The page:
Email is perhaps the most efficient way to communicate in business, personal life, and within organizations. The main benefits are:
1. A written record of communication is saved. If we don’t remember what we told someone eight months ago, we can retrieve the email chain and instantly refresh our memory;
2. Time can be taken to collect thoughts. Unlike speaking, negotiating, giving directions, or other verbal interactions, email allows the user to sit back and think about the details that need to be communicated. When an email is received, it can simply be saved or printed out. This provides clear messaging with little room for interpretation; and
3. It saves time. In an email, we can get right to the point. Sometimes, a five minute telephone conversation about one important question can end up lasting half an hour without the question being answered.
Now, there are multiple examples when phone calls, face to face meetings, and hearing another person’s voice are much more important than an email. Its not a good idea to wish your brother a happy birthday or try to console a client who is afraid and anxious by email. Common sense guides us on when email is appropriate.
While email has so many positive features, there are some serious problems associated with its use. There are the three proven rules (or pitfalls) that if we are mindful of can make our email communications a positive rather than a negative. (Let me be clear, I have not always followed these rules. But, perfection is not the idea; learning is the key).

1. THE 24 HOUR RULE – Sometimes, we receive emails that are dishonest, aggressive, or otherwise inappropriate. This often makes us angry. This week, I received an email from a person that was accusatory, offensive, and factually incorrect. As my anger grew, I drafted a response that was twice as aggressive and sure to create a string of emails or worse. Thankfully, I remembered the 24 Hour Rule. I simply kept the draft, waited until the next day, and then responded. My two draft responses were polar opposites. The first one, which I did not send, was written out of anger. The second one, which I sent, was written out of calmness. While I did point out that the man was wrong, I simply expressed my disappointment with his email and asked him to seek the truth before responding. Two days later, he called and apologized.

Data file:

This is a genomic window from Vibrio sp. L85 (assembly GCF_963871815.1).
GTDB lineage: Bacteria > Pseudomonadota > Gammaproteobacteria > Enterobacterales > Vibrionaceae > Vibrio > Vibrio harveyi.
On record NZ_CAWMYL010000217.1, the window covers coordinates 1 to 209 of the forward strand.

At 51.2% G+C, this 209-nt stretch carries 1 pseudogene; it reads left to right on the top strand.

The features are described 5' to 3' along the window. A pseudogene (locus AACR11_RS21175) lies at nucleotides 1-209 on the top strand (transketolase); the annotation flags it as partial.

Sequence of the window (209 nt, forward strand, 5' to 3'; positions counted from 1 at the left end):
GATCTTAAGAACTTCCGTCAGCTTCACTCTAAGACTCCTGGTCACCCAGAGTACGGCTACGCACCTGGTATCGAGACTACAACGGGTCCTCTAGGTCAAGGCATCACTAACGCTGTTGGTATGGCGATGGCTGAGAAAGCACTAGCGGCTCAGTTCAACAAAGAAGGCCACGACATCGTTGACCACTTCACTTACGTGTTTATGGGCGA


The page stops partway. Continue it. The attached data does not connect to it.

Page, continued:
The 24 hour cooling off period can make us take the “high road.”

2. ONLY THE FACTS – Emails are meant to convey information in a factual manner. Some examples are planning a hunting trip, making an offer to settle a case, providing details about an event, or answering questions about a business matter. With a few exceptions, emails should not be emotionally based or centered around feelings or personal problems. The telephone works much better under these circumstances. If we are having a disagreement with a friend or family member, we need to call or go see them. Hiding behind emails is just not the right thing to do.

3. OPEN BOTTLE, POWER DOWN – Many folks have a couple or more drinks at the end of a long day. For the vast majority of people, this is not a problem. But, imbibing lowers inhibitions, can impair judgment, and can increase the desire to “tell it like it is.” Sometimes, when a person has been drinking and starts emailing or texting others, it can be devastating. Sometimes, people say things they don’t mean, create problems where none existed, come across as out of character, and make some big mistakes in both their personal and professional lives.
I know someone who doesn’t power down after a few cocktails. He is a good man, but alcohol affects him adversely from time to time. On numerous occasions, he has told me that he would write an email around 11:00pm to someone and tell them “like it is.” However, he never hits the send button. Instead, he saves the draft and looks at it the next morning.
Do you know how many of those drafts were actually sent that next morning? Zero.
Thankfully, he has never experienced the remorse and regret the next morning after sending an email after too many drinks the night before.
Lastly, remember that every email we send is forever saved. Deleting an email does nothing but place it in a folder called “delete.”
But, using email the correct way and being mindful of the three rules, can have a positive impact on every aspect of our lives.